As for “the mad idea that the Covid vaccines are not even vaccines:” “The scientists call them vaccines, the governments call them vaccines, it says ‘vaccine’ on the label.” The vaccine is definitely a vaccine because it self-identifies as one and it’s frankly vaccine-phobic to suggest otherwise. A supposed scientific study alleging that the vaccine is actually gene therapy is debunked with the killer argument that it’s from Sweden and the Swedes all love ABBA, “so case closed.”

An Irishman who is fiercely proud of Ireland’s stringent Covid protection measures, he is a bit troubled by Australia and Canada’s more authoritarian enforcement actions. The Irish in him is somewhat embarrassed at channelling the Brit Churchill’s wartime fighting on the beaches speech. Melbourne’s “police efficiency” was “a joy to witness.” Four triple-masked and visored-up police officers wielding sterilised batons arrested an unjabbed woman with one officer striking her down, another tasering her, and a crew disinfecting her before she is winched up by a helicopter and flown to a Covid internment camp.

Canadian kids parrot Trudeau-like lines about the unvaccinated being racists. But, enamoured as Oisín is of Australia and Canada, he concedes that Austria had all others beat. It is a “Covidopia,” the Utopia of Covid. The public was enthusiastically supportive, “bordering on euphoria,” of the authorities’ tough crackdown on dissent.

The Great Barrington Declaration is dismissed as “The Declaration of Great Baloney” written by fringe scientists, one of whom probably works at Stanford Polytech rather than University. Oisín writes to his mate Tony Faucet urging him to publish a “devastating takedown.” Because “there is no ‘no risk’ group,” “focussed protection” is condemned as “discriminatory and ageist” that would “destroy the principles we hold dear.” Oisín commits to organising “The Great Termonfeckin Ejaculation” (spelt put in the final chapter on The Great Reset) as a counter to the GBD.

He is also besties with Canada’s PM Trudy-wudy and rushes to Ottawa to help quell the truckers’ rebellion by “black-faced up” racists. The resulting encounter with the protestors is a nice little dig at asking us to trust the experts over our own lying eyes. 

There is a hilarious chapter with advice on fact-checking: point out that “EXPERTS” disagree, that the person making the false claim is a crackpot, and that “even if the misinformation is correct, it still isn’t true.” For example, the claim to the protective benefits of natural immunity can be shown to be false by noting that “many who have died from Covid also had immune systems.” In another example:

The reports of over 29,000 deaths in the VAERS database do not prove that the Covid vaccines are dangerous: they merely show that 29,000 people happened to die shortly after their vaccination. Death is a statistically common phenomenon which experts have found to occur in most populations.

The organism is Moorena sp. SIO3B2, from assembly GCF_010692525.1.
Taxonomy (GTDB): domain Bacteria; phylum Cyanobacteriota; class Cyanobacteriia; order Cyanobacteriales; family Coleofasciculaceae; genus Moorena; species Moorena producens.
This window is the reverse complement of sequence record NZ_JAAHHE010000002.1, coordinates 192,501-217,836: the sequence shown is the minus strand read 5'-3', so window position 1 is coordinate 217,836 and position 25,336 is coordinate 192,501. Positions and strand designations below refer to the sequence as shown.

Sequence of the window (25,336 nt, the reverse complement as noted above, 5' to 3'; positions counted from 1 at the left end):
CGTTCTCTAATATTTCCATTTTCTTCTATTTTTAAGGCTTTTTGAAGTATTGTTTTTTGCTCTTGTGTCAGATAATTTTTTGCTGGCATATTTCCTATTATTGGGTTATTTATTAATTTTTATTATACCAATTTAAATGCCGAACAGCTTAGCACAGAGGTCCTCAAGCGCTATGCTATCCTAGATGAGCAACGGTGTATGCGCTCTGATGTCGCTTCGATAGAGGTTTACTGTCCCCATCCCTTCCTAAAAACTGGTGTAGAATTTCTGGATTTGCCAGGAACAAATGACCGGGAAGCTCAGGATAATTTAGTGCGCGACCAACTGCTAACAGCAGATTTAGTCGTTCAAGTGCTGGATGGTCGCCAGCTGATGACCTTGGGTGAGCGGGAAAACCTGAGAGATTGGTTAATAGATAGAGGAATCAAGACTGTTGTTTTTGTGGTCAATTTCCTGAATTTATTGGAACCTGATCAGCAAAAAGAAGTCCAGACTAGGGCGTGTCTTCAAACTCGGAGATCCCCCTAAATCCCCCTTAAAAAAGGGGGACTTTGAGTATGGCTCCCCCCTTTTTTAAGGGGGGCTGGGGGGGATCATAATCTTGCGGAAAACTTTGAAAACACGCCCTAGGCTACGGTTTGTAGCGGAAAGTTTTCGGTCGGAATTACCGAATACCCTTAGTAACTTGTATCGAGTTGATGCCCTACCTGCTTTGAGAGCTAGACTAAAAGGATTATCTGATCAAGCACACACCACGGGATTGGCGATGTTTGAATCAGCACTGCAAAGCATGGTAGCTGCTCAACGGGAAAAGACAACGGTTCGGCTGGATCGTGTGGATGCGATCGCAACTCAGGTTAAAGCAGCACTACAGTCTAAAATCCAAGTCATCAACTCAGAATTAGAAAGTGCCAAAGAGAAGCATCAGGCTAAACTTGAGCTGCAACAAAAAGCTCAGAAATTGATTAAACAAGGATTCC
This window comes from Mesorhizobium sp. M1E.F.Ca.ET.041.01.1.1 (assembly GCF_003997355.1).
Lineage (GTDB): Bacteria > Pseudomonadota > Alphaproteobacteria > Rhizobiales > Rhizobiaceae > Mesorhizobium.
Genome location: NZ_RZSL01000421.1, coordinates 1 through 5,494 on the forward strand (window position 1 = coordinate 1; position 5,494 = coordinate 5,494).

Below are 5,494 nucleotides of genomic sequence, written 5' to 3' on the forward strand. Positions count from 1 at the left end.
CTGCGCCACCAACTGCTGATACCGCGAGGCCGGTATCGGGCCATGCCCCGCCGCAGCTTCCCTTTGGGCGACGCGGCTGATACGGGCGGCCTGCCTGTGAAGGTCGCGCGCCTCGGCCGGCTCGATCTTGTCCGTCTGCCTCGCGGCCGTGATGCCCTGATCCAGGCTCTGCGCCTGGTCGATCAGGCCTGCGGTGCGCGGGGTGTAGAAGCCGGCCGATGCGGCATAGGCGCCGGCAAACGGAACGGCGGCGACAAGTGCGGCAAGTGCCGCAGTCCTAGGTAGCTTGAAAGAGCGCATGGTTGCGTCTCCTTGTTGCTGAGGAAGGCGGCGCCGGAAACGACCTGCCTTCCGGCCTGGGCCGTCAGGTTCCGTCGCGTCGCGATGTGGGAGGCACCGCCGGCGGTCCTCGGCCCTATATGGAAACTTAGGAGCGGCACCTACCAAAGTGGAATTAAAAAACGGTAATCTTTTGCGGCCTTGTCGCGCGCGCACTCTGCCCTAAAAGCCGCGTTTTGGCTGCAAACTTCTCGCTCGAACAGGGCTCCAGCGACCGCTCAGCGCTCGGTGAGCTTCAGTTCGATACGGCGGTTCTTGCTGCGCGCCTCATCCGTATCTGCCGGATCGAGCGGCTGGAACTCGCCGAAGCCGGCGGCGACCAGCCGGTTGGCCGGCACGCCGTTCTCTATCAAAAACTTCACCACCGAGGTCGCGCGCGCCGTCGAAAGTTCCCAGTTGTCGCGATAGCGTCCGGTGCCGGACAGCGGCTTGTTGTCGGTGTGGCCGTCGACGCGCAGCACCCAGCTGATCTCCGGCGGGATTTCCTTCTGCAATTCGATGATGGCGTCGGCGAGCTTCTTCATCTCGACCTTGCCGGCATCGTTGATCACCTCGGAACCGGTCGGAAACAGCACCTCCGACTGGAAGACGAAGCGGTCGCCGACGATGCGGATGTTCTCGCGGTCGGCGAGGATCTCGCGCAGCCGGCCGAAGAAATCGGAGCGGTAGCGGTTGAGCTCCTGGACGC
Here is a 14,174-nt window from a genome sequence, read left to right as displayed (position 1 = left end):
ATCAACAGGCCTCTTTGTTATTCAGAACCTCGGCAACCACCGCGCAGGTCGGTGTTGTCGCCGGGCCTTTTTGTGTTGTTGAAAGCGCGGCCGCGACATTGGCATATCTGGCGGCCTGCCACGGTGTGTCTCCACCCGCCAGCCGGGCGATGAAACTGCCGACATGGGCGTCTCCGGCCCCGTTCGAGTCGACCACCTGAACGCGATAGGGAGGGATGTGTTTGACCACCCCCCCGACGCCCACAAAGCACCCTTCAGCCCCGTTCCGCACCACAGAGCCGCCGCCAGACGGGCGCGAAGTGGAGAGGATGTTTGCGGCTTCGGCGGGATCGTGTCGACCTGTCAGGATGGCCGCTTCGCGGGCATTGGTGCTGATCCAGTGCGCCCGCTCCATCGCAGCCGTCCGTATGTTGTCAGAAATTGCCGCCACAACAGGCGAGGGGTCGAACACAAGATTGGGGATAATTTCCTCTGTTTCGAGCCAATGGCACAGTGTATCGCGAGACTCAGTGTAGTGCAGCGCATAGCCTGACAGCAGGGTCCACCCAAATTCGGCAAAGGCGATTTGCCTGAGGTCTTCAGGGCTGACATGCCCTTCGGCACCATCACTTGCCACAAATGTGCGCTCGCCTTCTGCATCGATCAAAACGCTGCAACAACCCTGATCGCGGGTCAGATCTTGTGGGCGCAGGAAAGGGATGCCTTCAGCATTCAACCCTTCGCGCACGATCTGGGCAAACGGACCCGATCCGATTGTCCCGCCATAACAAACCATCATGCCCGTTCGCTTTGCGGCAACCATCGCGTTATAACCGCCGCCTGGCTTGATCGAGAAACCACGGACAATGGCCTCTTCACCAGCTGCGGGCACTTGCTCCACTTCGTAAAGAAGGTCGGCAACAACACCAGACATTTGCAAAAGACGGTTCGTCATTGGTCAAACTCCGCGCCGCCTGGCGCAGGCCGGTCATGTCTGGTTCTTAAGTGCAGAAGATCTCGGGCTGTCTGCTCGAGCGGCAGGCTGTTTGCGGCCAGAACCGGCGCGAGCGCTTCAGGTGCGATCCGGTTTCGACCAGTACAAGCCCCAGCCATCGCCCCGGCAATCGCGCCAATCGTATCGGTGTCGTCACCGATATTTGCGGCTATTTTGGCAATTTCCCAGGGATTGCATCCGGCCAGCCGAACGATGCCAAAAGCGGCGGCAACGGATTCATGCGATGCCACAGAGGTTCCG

At the end of the chapter, however, Oisín berates himself for having wasted his time as the media everywhere have already been following these practices all along anyway.

He pays homage to all the brave soldiers who gave their lives in the world war so we can all be safe now. The expert’s unvaccinated Romanian housekeeper rebels at being reminded of Ceausescu’s reign: “Let me tell you, Ceausescu is turning in his f**king grave that he didn’t think of this! What genius to control everyone with the f**king flu!”

The book perfectly captures the epidemic of cognitive dissonance that still reigns. A doctor talks a woman out of her hesitancy and when she is rushed to emergency after a stroke, notes with smug satisfaction that “at least it wasn’t the Covid that landed her there.” Because the Indian state of Uttar Pradesh claimed success for Ivermectin prophylactic treatment, it must be the state of “UTT-ar RUBB-esh.” The myth about the protective benefits of Vitamin D is dismissed with the Trumpian label “Vitamin Death.” Mandating it for everyone would be a gross violation of bodily integrity. Compliance with government orders shows how compassionate we all are and this proof, that society is for real, must be enough to make Margaret Thatcher turn in her grave.

The fanatic faith of many vaccine enthusiasts is skewered in this woman’s comment on a radio program in Ireland, voicing support for Austria’s “jab or jail” program: 

I was delighted the day I got vaccinated knowing I was then fully protected but the thought that any one of these loons could still kill me just like that….so I’m all for doing what the Austrians are doing just so as to keep us all safe.

This is followed by the sentence: “Meanwhile an Oirish Times poll has indicated that 82% of respondents would support jail time for the unvaccinated, 13% aren’t sure and the remaining 5% are currently being investigated by the Gardaí.”

A bit like George Castanza’s epiphany in Seinfeld, about doing the opposite of his first instinct, just invert everything you read and you will be fine with your reading comprehension.



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Author

  • Ramesh Thakur

    Ramesh Thakur, a Brownstone Institute Senior Scholar, is a former United Nations Assistant Secretary-General, and emeritus professor in the Crawford School of Public Policy, The Australian National University.